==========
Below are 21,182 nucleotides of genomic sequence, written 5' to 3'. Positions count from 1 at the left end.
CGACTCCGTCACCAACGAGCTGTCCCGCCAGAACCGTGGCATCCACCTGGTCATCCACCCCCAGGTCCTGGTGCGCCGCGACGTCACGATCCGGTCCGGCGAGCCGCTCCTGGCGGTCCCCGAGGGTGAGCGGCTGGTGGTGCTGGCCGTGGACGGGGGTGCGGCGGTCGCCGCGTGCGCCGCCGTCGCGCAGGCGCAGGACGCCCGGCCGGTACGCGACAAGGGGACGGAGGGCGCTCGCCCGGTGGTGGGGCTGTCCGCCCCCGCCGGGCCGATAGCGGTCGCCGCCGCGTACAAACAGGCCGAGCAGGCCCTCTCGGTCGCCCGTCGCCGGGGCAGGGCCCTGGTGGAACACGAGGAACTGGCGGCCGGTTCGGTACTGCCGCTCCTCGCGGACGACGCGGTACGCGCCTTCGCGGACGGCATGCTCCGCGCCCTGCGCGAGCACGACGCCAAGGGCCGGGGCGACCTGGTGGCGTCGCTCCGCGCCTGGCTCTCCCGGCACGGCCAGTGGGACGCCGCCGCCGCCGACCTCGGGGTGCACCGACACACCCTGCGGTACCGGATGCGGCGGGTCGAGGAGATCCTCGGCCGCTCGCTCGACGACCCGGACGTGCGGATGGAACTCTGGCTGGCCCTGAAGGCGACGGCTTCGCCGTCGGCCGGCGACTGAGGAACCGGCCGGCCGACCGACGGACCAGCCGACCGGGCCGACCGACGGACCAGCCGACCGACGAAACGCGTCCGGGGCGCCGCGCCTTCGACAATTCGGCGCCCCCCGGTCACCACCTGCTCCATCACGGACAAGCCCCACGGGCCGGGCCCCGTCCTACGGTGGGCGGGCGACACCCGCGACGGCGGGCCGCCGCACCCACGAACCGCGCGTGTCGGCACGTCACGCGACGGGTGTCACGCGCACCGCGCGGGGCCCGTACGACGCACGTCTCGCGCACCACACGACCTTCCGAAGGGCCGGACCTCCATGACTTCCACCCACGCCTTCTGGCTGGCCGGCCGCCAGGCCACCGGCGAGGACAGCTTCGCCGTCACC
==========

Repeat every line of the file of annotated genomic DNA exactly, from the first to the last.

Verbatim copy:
Below are 21,182 nucleotides of genomic sequence, written 5' to 3'. Positions count from 1 at the left end.
CGACTCCGTCACCAACGAGCTGTCCCGCCAGAACCGTGGCATCCACCTGGTCATCCACCCCCAGGTCCTGGTGCGCCGCGACGTCACGATCCGGTCCGGCGAGCCGCTCCTGGCGGTCCCCGAGGGTGAGCGGCTGGTGGTGCTGGCCGTGGACGGGGGTGCGGCGGTCGCCGCGTGCGCCGCCGTCGCGCAGGCGCAGGACGCCCGGCCGGTACGCGACAAGGGGACGGAGGGCGCTCGCCCGGTGGTGGGGCTGTCCGCCCCCGCCGGGCCGATAGCGGTCGCCGCCGCGTACAAACAGGCCGAGCAGGCCCTCTCGGTCGCCCGTCGCCGGGGCAGGGCCCTGGTGGAACACGAGGAACTGGCGGCCGGTTCGGTACTGCCGCTCCTCGCGGACGACGCGGTACGCGCCTTCGCGGACGGCATGCTCCGCGCCCTGCGCGAGCACGACGCCAAGGGCCGGGGCGACCTGGTGGCGTCGCTCCGCGCCTGGCTCTCCCGGCACGGCCAGTGGGACGCCGCCGCCGCCGACCTCGGGGTGCACCGACACACCCTGCGGTACCGGATGCGGCGGGTCGAGGAGATCCTCGGCCGCTCGCTCGACGACCCGGACGTGCGGATGGAACTCTGGCTGGCCCTGAAGGCGACGGCTTCGCCGTCGGCCGGCGACTGAGGAACCGGCCGGCCGACCGACGGACCAGCCGACCGGGCCGACCGACGGACCAGCCGACCGACGAAACGCGTCCGGGGCGCCGCGCCTTCGACAATTCGGCGCCCCCCGGTCACCACCTGCTCCATCACGGACAAGCCCCACGGGCCGGGCCCCGTCCTACGGTGGGCGGGCGACACCCGCGACGGCGGGCCGCCGCACCCACGAACCGCGCGTGTCGGCACGTCACGCGACGGGTGTCACGCGCACCGCGCGGGGCCCGTACGACGCACGTCTCGCGCACCACACGACCTTCCGAAGGGCCGGACCTCCATGACTTCCACCCACGCCTTCTGGCTGGCCGGCCGCCAGGCCACCGGCGAGGACAGCTTCGCCGTCACC